New York is calling, and Austin performers from the Rude Mechanicals to the Flaming Idiots to MOMFest are answering.
Still More New York Stories
If you're doing a play in New York, you can hardly do better than a plug in The New York Times, and that's exactly what the Rude Mechanicals did last week. In the March 9 edition, in the column "On Stage and Off," writer Jesse McKinley's weekly roundup of theatre news in the New York area, the Rudes scored a 180-word item about the upcoming NYC run of their award-winning stage adaptation of Lipstick Traces. Under the heading "Play of the Century," McKinley makes what has now become the standard observation about the play (it adapts a most unlikely work into theatrical terms), outlines the basics of the New York run (happens in May at the Ohio Theater, mounted by the Off-Broadway company Foundry Theatre) and the show's earlier appearance in the city (a 40-minute version staged at the Ohio in 1999, just prior to its original Austin run), then winds up with a quote from director Shawn Sides. "We've been scrambling to call in every favor we have," Sides says. "We'll probably be sleeping on couches. But we basically sleep on couches here, so it won't be that different."
New York is the destination for a number of local arts types of late. Besides the Rudes and the Vortex Repertory Company, which just finished its NYC run of Despair's Book of Dreams and the Sometimes Radio, those vaudeville virtuosos known as the Flaming Idiots will be heading back to New York -- back to Broadway, in fact -- for an extended run at the New Victory Theatre, where they played to enthusiastic audiences and a New York Times endorsement in early 2000. Sadly, the return engagement conflicts with their already-feels-like-a-holiday-tradition run at the Zachary Scott Theatre Center. But you can bet that if Zach can't have the Idiots for Christmas, it'll find another spot on the calendar to host 'em.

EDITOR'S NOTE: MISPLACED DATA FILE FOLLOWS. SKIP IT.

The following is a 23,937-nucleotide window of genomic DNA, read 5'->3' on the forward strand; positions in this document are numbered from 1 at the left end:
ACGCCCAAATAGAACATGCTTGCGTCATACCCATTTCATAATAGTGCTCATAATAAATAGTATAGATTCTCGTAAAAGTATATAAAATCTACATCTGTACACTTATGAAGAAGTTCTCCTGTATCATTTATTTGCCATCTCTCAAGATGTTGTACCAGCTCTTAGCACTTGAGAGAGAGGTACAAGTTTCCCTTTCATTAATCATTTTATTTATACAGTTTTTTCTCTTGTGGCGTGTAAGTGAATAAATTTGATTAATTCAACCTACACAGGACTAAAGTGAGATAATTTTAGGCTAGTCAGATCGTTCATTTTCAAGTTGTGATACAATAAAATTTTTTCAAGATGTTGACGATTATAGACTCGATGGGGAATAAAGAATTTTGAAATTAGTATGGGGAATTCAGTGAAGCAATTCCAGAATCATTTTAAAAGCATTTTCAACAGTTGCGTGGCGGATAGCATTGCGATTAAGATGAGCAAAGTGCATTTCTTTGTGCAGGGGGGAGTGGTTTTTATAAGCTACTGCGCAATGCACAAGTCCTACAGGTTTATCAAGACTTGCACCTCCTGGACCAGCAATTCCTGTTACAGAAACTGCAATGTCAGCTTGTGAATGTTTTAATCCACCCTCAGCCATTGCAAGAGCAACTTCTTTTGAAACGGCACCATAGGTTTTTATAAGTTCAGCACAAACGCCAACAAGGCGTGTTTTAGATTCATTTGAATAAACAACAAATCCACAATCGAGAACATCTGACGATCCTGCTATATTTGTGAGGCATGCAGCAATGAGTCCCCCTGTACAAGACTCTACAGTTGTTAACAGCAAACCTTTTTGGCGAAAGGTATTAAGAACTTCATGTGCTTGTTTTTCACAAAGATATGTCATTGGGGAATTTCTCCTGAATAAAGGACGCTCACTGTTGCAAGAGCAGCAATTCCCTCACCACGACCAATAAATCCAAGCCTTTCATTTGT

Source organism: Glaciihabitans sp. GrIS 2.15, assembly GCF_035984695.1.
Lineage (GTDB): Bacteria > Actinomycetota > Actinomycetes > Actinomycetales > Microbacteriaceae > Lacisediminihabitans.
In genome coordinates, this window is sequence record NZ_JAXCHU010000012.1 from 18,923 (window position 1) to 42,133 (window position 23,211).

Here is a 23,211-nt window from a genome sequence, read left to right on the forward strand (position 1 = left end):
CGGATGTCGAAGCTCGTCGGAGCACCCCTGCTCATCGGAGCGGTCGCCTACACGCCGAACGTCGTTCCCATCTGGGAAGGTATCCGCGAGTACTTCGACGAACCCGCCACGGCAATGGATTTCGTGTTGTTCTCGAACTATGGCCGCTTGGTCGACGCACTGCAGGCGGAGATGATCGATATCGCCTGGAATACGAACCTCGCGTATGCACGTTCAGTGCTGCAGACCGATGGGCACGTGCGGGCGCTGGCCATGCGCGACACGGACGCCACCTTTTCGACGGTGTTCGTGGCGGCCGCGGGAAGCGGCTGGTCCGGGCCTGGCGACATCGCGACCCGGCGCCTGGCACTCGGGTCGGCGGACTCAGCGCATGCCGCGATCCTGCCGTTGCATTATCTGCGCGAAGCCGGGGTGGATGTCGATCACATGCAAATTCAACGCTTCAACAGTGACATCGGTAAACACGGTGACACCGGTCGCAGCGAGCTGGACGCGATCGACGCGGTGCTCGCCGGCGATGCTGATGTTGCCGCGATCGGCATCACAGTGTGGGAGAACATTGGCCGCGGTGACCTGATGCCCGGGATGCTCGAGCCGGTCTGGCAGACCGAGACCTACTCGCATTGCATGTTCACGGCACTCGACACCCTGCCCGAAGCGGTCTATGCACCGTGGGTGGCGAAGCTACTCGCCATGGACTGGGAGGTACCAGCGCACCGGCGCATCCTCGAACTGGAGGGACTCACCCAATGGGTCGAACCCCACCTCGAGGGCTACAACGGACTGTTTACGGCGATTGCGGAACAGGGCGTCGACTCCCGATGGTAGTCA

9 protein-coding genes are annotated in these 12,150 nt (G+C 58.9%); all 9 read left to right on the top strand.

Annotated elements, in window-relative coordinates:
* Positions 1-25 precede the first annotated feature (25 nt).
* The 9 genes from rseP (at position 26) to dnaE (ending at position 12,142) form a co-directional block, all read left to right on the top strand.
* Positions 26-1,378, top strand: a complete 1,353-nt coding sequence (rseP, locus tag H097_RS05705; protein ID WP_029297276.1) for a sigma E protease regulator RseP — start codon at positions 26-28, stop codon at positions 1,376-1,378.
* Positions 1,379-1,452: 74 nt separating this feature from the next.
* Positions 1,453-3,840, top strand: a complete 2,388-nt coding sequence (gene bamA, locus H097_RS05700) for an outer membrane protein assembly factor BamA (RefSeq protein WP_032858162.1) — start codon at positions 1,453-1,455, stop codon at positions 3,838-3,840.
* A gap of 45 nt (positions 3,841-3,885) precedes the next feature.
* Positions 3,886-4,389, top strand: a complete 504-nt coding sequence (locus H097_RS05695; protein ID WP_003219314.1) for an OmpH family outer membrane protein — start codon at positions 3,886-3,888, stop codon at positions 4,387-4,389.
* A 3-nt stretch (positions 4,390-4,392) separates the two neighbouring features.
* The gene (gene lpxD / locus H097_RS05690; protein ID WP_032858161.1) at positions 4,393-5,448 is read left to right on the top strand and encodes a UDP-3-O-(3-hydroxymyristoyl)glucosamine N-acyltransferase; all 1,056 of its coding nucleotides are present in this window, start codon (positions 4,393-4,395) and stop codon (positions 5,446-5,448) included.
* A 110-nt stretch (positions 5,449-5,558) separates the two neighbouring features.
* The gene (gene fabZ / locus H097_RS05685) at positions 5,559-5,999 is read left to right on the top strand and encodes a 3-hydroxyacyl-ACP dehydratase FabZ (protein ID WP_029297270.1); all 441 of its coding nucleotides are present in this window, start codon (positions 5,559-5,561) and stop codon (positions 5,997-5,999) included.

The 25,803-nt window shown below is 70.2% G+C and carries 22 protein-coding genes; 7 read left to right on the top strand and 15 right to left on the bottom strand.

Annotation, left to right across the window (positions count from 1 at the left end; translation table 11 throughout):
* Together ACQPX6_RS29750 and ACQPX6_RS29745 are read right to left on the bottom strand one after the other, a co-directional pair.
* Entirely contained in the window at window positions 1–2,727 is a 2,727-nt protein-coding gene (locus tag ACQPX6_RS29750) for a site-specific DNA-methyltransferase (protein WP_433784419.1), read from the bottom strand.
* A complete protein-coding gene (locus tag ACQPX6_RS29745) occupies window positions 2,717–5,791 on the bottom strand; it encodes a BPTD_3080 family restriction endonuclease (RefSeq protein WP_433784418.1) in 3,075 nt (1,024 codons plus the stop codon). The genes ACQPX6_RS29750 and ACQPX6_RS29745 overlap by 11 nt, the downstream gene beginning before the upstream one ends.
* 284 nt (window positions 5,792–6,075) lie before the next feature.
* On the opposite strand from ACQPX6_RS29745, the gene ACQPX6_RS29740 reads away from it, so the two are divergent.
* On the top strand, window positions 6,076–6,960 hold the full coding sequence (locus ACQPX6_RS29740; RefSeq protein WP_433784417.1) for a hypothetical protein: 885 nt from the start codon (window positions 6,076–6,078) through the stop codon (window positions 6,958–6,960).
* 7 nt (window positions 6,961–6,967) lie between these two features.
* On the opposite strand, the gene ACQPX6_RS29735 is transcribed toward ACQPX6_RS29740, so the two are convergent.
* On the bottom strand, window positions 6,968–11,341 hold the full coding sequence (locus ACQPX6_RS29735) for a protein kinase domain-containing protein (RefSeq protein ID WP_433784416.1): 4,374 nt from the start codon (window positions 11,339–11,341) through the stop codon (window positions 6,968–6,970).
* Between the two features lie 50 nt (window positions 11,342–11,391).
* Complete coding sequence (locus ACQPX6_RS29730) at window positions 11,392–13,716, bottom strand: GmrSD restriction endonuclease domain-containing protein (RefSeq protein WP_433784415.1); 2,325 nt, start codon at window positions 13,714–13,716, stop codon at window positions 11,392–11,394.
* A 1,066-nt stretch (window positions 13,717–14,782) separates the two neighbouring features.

Also, MOM is moving to the Big Apple. That's MOM as in MOMFest, or the Mind Over Money Theatrical Festival. The independent theatre festival has established a working partnership with the New York International Fringe Festival to exchange performers between the two fests. Called the Pipeline Project, the arrangement will see four Austin companies sent to New York in August for a five-night run at the New York Fringe, then the following month, four New York companies will journey down to Texas for a similar run here. Scheduled to set the Big Apple on fire are Dirigo Group co-founder Laura Somers, Subterranean Theater Company Artistic Director Ken Webster, and the Realm Dance Project. For more info, call Wade Williams at 707-8464x3 or e-mail firstname.lastname@example.org.
Speaking of New York, a recent visit allowed me to catch up with some onetime Austinites who have transplanted themselves to the big city. Sxip, the performer whose percussive and rhythmic breath work once left audiences for the locally based Performance Art Church (aka PeACh) breathless, is active on the New York scene these days and presented a piece titled blood is the only good adhesive in heaven at a Methodist church in Greenwich Village. Directing the piece was Katie Pearl (who returns to Austin briefly this spring to stage Anna Bella Eema, a new play by Lisa D'Amour, at the Blue Theatre, and in the improvisational a cappella choir backing Sxip were former locals Tara Vamos, Carlos Treviño, and Chris Green. The results were impressive, an off-beat but utterly endearing discussion of vandalism, the gum on the sidewalks of New York, and elderly angels in the New York Public Library.